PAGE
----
As a result, there was real tension between Erdoğan and Israel’s Benjamin Netanyahu, and the relations between Turkey and Israel deteriorated to a point where Turkey recalled its ambassador to Israel in 2018. After the establishment of a new Israeli government under the leadership of Naftali Bennett, Turkey decided to improve its relationship with Israel.

In March 2022, Israeli president Isaac Herzog visited Istanbul and met with Erdoğan to jump- start the strained relationship. The Brookings Institution noted, “After more than a decade of acrimony between Israel and Turkey, Herzog’s visit to Turkey is welcome, but it should not be seen as more than a first step forward in a precarious relationship marked by deep mistrust.

“There appears to be interest on both sides to see it succeed, but much will depend on developments on the Palestinian issue and on the position that Erdoğan will take vis-à-vis Hamas’s continued presence in Turkey. Furthermore, the willingness of leaders on both sides to avoid populist rhetoric to serve domestic political ends and instead maintain a pragmatic approach that focuses on common interests will be critical.”

Soon after that, Turkish Foreign Minister Mevlüt Çavuşoğlu visited Jerusalem to meet with his Israeli counterpart Yair Lapid. Çavuşoğlu’s visit was another reminder that both Israel and Turkey are interested in mending broken fences.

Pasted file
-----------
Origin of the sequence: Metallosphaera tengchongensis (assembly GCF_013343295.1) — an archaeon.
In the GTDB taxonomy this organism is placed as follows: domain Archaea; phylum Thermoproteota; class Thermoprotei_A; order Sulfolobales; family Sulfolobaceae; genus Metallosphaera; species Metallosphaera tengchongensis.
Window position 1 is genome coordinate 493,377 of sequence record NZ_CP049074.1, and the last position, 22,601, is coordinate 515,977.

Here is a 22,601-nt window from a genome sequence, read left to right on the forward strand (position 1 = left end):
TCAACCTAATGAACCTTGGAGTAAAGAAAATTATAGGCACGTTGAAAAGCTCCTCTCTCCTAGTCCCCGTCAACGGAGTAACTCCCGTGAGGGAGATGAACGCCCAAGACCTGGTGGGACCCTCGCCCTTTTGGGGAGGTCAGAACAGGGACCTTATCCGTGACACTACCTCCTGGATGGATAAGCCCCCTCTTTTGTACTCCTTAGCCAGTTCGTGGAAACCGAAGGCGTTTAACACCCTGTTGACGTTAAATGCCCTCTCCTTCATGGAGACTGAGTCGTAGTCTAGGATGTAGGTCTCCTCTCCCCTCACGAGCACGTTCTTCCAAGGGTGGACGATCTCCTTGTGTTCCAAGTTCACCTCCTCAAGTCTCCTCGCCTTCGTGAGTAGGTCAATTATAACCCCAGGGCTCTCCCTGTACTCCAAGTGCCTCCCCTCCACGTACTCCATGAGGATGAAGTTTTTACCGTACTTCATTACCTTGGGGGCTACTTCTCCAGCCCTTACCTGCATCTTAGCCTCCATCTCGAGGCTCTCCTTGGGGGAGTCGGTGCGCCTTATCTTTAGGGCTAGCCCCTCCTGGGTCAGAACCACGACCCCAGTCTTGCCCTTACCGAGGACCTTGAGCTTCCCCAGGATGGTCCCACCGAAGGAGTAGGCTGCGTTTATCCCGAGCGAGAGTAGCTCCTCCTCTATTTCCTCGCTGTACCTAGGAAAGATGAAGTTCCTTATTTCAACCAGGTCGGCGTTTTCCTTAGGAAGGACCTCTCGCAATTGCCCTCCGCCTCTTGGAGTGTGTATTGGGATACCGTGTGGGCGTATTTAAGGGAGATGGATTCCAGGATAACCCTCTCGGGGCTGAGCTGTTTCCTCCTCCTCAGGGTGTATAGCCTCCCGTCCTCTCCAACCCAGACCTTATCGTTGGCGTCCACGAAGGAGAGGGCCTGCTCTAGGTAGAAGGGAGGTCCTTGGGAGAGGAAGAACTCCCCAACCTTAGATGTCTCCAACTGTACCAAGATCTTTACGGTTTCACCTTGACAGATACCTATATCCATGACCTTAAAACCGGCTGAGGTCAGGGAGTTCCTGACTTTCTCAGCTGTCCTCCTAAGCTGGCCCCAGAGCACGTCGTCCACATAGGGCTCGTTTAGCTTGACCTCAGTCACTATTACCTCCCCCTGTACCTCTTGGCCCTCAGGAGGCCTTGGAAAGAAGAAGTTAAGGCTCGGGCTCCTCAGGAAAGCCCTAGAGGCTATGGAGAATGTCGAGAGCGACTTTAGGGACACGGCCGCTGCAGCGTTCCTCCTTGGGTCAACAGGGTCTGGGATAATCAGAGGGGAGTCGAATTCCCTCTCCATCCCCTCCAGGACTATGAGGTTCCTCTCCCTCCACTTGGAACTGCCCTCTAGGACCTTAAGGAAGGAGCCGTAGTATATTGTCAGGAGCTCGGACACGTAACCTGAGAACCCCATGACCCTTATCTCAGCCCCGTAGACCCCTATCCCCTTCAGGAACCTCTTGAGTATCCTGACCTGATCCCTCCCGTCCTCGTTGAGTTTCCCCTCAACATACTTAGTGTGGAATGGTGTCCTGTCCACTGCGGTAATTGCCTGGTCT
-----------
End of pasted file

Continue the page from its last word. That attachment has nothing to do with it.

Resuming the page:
But it’s not that simple. Last week, Israel warned Israeli tourists visiting Turkey – a favored destination among Israeli tourists – of security threats. According to the Times of Israel, Iran may attempt to target Israeli tourists for abduction or assassination. Iranian operatives have been plotting to carry out such an operation in Turkey and other countries to retaliate for the assassination of an Iranian senior officer in the Islamic Revolutionary Guard Corps.

It’s Important to Remember that Erdoğan Is Not Reinventing Himself

These signs of change within Turkey are not to say that Erdoğan is totally reinventing himself, however. His latest remarks on Greece make that clear.

Erdoğan halted talks with Greece regarding attempts to find a resolution to disputed maritime borders, airspace and other issues. According to Reuters, Erdoğan stated, “You keep putting on shows for us with your planes…What are you doing? Pull yourself together. Do you not learn lessons from history? Don’t try to dance with Turkey. You’ll get tired and stuck on the road. We are no longer holding bilateral talks with them. This Greece will not see reason.”

So for Turkey and Erdoğan, there is still a way to go. But Erdoğan is a good lesson to everyone in the region and around the world that you should not let your ego get ahead of you when you govern a country.

Ilan Fuchs

Dr. Ilan Fuchs is a scholar of international law and legal history. He holds a B.A. in Humanities and Social Science from The Open University of Israel and an M.A. in Jewish history from Bar-Ilan University. Ilan’s other degrees include an LL.B., an LL.M. and a Ph.D. in Law from Bar-Ilan University. He is the author of “Jewish Women’s Torah Study: Orthodox Education and Modernity,” and 18 articles in leading scholarly journals. At the University, Ilan teaches courses on international law while maintaining a law practice in several jurisdictions.